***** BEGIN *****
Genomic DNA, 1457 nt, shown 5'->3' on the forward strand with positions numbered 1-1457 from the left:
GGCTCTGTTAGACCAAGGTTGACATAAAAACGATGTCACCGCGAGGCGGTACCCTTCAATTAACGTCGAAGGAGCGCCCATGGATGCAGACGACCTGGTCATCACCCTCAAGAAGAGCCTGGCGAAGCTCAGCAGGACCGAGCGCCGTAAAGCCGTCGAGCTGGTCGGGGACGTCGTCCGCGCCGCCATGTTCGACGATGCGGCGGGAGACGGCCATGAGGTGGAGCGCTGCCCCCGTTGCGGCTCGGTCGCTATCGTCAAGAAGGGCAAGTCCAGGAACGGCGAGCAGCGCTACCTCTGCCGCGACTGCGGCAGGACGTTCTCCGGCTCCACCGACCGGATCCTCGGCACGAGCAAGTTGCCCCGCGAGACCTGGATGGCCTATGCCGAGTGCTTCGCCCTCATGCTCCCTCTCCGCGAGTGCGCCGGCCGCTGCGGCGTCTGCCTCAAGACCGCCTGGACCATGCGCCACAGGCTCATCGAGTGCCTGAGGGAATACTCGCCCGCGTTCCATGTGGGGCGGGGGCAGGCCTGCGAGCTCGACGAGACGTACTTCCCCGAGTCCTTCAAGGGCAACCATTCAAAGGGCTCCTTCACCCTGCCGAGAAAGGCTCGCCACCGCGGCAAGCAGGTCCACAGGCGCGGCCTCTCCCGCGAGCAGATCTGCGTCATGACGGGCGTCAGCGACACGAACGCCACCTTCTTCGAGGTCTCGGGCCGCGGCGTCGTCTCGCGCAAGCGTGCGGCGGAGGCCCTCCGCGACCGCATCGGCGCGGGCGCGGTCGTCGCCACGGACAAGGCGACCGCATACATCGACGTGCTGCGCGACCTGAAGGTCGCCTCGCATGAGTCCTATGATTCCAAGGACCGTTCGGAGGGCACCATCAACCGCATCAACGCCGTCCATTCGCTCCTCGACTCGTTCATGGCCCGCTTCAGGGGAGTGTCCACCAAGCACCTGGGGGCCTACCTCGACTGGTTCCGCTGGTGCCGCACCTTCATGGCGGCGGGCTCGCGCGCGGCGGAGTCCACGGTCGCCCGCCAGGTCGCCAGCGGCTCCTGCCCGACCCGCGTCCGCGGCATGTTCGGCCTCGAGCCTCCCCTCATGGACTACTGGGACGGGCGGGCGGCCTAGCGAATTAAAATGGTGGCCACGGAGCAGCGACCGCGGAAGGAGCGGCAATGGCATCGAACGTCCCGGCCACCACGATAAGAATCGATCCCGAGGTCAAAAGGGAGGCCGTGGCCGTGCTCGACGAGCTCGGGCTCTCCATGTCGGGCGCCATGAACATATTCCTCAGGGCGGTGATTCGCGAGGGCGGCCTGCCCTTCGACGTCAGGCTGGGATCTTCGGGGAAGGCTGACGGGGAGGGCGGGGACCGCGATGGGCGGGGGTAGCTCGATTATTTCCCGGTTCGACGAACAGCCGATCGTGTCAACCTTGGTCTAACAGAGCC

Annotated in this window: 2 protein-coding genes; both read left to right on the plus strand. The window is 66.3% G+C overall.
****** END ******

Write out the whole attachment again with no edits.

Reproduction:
Genomic DNA, 1457 nt, shown 5'->3' on the forward strand with positions numbered 1-1457 from the left:
GGCTCTGTTAGACCAAGGTTGACATAAAAACGATGTCACCGCGAGGCGGTACCCTTCAATTAACGTCGAAGGAGCGCCCATGGATGCAGACGACCTGGTCATCACCCTCAAGAAGAGCCTGGCGAAGCTCAGCAGGACCGAGCGCCGTAAAGCCGTCGAGCTGGTCGGGGACGTCGTCCGCGCCGCCATGTTCGACGATGCGGCGGGAGACGGCCATGAGGTGGAGCGCTGCCCCCGTTGCGGCTCGGTCGCTATCGTCAAGAAGGGCAAGTCCAGGAACGGCGAGCAGCGCTACCTCTGCCGCGACTGCGGCAGGACGTTCTCCGGCTCCACCGACCGGATCCTCGGCACGAGCAAGTTGCCCCGCGAGACCTGGATGGCCTATGCCGAGTGCTTCGCCCTCATGCTCCCTCTCCGCGAGTGCGCCGGCCGCTGCGGCGTCTGCCTCAAGACCGCCTGGACCATGCGCCACAGGCTCATCGAGTGCCTGAGGGAATACTCGCCCGCGTTCCATGTGGGGCGGGGGCAGGCCTGCGAGCTCGACGAGACGTACTTCCCCGAGTCCTTCAAGGGCAACCATTCAAAGGGCTCCTTCACCCTGCCGAGAAAGGCTCGCCACCGCGGCAAGCAGGTCCACAGGCGCGGCCTCTCCCGCGAGCAGATCTGCGTCATGACGGGCGTCAGCGACACGAACGCCACCTTCTTCGAGGTCTCGGGCCGCGGCGTCGTCTCGCGCAAGCGTGCGGCGGAGGCCCTCCGCGACCGCATCGGCGCGGGCGCGGTCGTCGCCACGGACAAGGCGACCGCATACATCGACGTGCTGCGCGACCTGAAGGTCGCCTCGCATGAGTCCTATGATTCCAAGGACCGTTCGGAGGGCACCATCAACCGCATCAACGCCGTCCATTCGCTCCTCGACTCGTTCATGGCCCGCTTCAGGGGAGTGTCCACCAAGCACCTGGGGGCCTACCTCGACTGGTTCCGCTGGTGCCGCACCTTCATGGCGGCGGGCTCGCGCGCGGCGGAGTCCACGGTCGCCCGCCAGGTCGCCAGCGGCTCCTGCCCGACCCGCGTCCGCGGCATGTTCGGCCTCGAGCCTCCCCTCATGGACTACTGGGACGGGCGGGCGGCCTAGCGAATTAAAATGGTGGCCACGGAGCAGCGACCGCGGAAGGAGCGGCAATGGCATCGAACGTCCCGGCCACCACGATAAGAATCGATCCCGAGGTCAAAAGGGAGGCCGTGGCCGTGCTCGACGAGCTCGGGCTCTCCATGTCGGGCGCCATGAACATATTCCTCAGGGCGGTGATTCGCGAGGGCGGCCTGCCCTTCGACGTCAGGCTGGGATCTTCGGGGAAGGCTGACGGGGAGGGCGGGGACCGCGATGGGCGGGGGTAGCTCGATTATTTCCCGGTTCGACGAACAGCCGATCGTGTCAACCTTGGTCTAACAGAGCC

Annotated in this window: 2 protein-coding genes; both read left to right on the plus strand. The window is 66.3% G+C overall.